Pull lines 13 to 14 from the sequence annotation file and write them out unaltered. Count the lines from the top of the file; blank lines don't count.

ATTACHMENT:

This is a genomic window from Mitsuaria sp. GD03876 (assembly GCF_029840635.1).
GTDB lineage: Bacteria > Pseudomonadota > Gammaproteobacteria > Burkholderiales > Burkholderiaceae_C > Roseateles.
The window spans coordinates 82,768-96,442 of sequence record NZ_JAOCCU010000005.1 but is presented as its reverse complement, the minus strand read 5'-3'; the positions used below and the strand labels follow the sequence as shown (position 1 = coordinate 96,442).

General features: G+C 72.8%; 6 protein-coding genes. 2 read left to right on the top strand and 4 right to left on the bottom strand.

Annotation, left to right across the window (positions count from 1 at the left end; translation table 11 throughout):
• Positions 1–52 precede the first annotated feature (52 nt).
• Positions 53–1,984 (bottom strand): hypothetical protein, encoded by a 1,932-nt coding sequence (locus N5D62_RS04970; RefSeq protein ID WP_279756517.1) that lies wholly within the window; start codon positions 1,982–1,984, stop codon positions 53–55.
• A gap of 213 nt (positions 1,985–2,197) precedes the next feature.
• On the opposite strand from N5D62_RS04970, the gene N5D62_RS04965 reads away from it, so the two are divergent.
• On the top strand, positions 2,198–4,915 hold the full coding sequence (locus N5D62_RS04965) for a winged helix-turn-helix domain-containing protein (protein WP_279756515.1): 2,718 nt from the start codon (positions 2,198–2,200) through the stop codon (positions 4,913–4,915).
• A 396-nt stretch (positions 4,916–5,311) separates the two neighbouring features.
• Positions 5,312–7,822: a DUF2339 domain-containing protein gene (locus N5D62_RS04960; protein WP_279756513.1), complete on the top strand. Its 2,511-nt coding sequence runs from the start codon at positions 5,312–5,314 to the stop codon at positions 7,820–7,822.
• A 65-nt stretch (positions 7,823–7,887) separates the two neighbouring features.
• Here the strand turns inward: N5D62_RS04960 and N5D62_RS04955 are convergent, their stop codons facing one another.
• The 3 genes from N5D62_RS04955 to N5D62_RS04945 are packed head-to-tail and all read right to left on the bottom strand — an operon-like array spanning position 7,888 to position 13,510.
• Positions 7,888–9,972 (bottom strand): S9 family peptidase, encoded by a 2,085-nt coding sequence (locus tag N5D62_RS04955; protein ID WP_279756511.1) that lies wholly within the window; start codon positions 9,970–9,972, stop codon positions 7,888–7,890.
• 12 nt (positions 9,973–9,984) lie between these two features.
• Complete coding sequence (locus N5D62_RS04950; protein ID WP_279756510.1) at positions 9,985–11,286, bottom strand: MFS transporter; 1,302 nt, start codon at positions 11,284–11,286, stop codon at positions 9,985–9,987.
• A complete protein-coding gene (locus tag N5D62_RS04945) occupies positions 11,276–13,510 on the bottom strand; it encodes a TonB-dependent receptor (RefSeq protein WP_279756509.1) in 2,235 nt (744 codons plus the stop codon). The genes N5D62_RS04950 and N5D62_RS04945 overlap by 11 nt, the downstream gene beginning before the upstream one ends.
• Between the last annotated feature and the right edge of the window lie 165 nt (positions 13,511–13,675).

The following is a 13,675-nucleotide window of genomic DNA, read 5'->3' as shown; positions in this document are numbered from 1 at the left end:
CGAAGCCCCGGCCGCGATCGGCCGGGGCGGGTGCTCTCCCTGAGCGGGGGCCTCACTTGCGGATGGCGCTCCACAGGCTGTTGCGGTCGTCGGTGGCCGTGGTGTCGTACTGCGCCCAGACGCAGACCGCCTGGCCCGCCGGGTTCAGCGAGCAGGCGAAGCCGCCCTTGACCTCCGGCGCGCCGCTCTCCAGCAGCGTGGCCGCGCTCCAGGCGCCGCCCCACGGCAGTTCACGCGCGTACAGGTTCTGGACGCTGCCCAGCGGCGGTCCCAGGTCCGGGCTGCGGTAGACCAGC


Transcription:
• A 65-nt stretch (positions 7,823–7,887) separates the two neighbouring features.
• Here the strand turns inward: N5D62_RS04960 and N5D62_RS04955 are convergent, their stop codons facing one another.